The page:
The history of man bears witness to his great struggle for discovering the right formula to conduct affairs in the various aspects of his life. Time and again, man devised ideas of religious, political, and cultural natures that have continually brought solace from the ignominy of senseless conflicts that afflicted his mode of existence, and thereby he grew spiritually through the experiences and trials. The wisdom of the ancients is not actually based on absolute principles, rather on the relative conditions proportional to the problems at hand. The nature of wisdom has never been to bind humans to a fixed legal structure by restricting their movements at every level of growth, but to enshrine them about the common connections between different parts inside the existing whole. Therefore, the laws serve best when they carry the wisdom of preventing the disasters than dealing with them afterwards, and the wisdom serves best when it abides by the principles of redemption and growth. True wisdom forms the very essence of all the magical ideas that have transformed man’s primeval existence into a responsible creature capable of serving the divine plan. The path of this growth had never been easy because the ideas of wisdom always required sacrifices of ego and vanity in order to counter the challenges posed by his mind to accept the necessary changes. Eventually, wisdom represents the agency responsible for the unfoldment of human potential to embody the divine archetype.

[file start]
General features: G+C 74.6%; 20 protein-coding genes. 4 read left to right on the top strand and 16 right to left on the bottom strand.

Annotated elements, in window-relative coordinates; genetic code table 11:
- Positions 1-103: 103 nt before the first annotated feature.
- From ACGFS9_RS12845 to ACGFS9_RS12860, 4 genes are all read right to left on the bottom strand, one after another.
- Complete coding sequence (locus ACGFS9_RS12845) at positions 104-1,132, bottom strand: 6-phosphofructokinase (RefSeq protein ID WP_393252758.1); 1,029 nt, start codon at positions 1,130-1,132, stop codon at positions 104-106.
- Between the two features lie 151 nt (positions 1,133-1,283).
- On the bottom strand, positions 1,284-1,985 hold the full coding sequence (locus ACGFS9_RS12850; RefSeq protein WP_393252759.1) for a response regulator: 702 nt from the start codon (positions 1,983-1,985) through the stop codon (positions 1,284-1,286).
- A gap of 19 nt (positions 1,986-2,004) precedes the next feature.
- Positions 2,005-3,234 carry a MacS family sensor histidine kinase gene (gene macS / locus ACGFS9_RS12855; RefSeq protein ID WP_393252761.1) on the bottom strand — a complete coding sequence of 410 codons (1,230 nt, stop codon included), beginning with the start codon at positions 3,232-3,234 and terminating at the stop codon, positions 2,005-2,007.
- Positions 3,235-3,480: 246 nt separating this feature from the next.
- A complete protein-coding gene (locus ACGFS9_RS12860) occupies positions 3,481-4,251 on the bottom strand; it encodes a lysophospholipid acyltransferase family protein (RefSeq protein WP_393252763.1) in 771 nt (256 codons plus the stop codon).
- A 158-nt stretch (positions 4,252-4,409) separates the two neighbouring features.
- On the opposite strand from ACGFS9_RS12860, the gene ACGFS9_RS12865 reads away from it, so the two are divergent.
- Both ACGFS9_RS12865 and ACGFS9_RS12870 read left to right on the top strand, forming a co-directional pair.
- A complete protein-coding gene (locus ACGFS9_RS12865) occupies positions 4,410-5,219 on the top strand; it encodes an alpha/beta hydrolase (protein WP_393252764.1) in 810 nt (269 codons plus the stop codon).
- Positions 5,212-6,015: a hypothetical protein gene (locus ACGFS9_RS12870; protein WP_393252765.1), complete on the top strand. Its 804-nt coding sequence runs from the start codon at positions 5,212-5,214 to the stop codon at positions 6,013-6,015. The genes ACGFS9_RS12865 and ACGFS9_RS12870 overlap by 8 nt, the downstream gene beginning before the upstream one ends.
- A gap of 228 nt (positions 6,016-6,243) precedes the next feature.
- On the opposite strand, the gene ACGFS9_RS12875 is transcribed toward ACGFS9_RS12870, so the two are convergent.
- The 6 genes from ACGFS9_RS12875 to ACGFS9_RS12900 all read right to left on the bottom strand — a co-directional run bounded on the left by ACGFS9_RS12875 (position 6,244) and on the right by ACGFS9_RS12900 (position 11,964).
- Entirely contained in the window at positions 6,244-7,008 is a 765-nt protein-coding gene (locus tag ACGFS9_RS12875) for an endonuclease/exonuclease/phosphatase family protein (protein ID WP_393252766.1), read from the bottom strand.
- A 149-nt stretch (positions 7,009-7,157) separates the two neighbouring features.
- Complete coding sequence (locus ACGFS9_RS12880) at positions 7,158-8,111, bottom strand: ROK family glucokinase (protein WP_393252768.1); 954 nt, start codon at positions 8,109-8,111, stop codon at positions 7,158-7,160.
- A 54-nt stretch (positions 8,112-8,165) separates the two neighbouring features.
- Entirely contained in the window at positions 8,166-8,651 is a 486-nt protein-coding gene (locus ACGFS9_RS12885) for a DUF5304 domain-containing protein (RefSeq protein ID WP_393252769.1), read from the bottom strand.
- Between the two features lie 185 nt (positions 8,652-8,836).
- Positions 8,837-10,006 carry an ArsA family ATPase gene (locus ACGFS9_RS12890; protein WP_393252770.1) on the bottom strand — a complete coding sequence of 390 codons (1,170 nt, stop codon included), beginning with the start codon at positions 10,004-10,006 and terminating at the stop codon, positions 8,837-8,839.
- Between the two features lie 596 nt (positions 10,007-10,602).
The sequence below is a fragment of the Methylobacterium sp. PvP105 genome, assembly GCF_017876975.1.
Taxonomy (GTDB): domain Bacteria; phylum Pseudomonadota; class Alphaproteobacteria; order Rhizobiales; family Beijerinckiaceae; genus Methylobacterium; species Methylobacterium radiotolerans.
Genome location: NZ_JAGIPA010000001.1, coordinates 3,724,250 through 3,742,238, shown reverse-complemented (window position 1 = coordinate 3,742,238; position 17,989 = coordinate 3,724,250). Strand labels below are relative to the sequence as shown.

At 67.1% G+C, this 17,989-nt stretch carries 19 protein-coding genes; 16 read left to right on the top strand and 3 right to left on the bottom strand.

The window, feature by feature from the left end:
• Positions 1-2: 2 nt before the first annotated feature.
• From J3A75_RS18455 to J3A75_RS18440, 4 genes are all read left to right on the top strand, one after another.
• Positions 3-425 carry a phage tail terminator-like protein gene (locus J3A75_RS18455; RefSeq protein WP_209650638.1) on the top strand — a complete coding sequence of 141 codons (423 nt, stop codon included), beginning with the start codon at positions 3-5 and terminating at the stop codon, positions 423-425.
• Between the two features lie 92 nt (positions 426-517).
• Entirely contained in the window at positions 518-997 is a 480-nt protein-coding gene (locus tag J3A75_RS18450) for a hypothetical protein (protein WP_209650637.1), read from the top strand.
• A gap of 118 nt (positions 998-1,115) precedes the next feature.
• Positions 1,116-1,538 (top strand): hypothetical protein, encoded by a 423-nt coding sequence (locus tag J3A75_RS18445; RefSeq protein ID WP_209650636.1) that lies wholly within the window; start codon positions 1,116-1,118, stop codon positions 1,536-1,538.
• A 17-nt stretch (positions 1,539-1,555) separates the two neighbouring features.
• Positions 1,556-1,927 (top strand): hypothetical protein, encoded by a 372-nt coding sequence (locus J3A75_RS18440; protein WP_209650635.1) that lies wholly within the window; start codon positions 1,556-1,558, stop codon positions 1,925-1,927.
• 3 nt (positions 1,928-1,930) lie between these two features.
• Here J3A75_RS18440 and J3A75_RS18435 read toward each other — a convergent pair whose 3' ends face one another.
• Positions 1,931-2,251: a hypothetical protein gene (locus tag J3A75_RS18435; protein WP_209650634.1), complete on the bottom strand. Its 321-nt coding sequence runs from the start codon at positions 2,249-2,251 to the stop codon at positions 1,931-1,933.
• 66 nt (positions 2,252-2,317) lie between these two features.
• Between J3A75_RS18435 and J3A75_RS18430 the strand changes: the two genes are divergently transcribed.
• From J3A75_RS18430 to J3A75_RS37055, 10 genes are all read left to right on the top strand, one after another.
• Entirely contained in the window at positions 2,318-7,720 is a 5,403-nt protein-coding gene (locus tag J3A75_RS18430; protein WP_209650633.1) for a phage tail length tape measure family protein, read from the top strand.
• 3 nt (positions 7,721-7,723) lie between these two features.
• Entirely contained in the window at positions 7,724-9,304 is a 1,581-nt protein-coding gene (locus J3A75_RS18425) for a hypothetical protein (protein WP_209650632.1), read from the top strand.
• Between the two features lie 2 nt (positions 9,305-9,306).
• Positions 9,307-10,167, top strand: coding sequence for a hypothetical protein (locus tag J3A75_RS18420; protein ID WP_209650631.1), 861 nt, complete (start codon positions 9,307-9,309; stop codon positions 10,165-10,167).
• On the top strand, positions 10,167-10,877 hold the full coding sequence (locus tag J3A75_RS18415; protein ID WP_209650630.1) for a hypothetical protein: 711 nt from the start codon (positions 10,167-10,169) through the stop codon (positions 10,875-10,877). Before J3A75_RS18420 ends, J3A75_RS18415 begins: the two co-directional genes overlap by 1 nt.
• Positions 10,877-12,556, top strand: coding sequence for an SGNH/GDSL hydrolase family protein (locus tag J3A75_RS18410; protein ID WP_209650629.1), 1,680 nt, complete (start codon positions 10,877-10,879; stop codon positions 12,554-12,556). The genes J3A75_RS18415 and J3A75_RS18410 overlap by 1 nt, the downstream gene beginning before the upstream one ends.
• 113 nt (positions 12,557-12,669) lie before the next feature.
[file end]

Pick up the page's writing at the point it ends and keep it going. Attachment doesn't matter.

The functions of wisdom were incorporated into the mystery teachings of ancient Egyptians in the form of hermeticism. That is why the hermetic ideas outline the tenets of all the major philosophies in the world that include objectivity and resolution in the exercise of their traditions. Here, I have attempted to explain the manner in which symbolism of hermetic precepts are used to define the notions of highest aspirations in man’s ethical behaviour by the Islamic traditions.
The Function of Mysteries in Wisdom
Man in his consciousness carries the weight of eternity that ever haunts him in the form of ‘conscience’. Thus, conscience is the territory where all the angelic and demonic entities of human experiences reside, and their influence effects the character of an individual. The sages of many cultures throughout history had acquired a connection to communicate with this deep and dark region of human consciousness in the form of mystery teachings. Just like a child that learns the language of his environment as his capacities of perception increases with the growth of his mental faculties in the due course of time, the unraveling of mysteries to consciousness is similarly a natural process if not inhibited by external disturbances. These external disturbances may include the conflicts of perception such as the use of many languages in the immediate environment of the child. For instance, if the father speaks Italian and the mother speaks French whilst the grandparents are English, then the perception of that child would surely be challenged leading to reticent and confusing behaviours. Therefore, the mystery teachings of the ancient sages tend to communicate to these bewildered and perplexed children of mankind, the wise precepts of conscience so as to help them become aware of themselves and thereby realize their great potentials.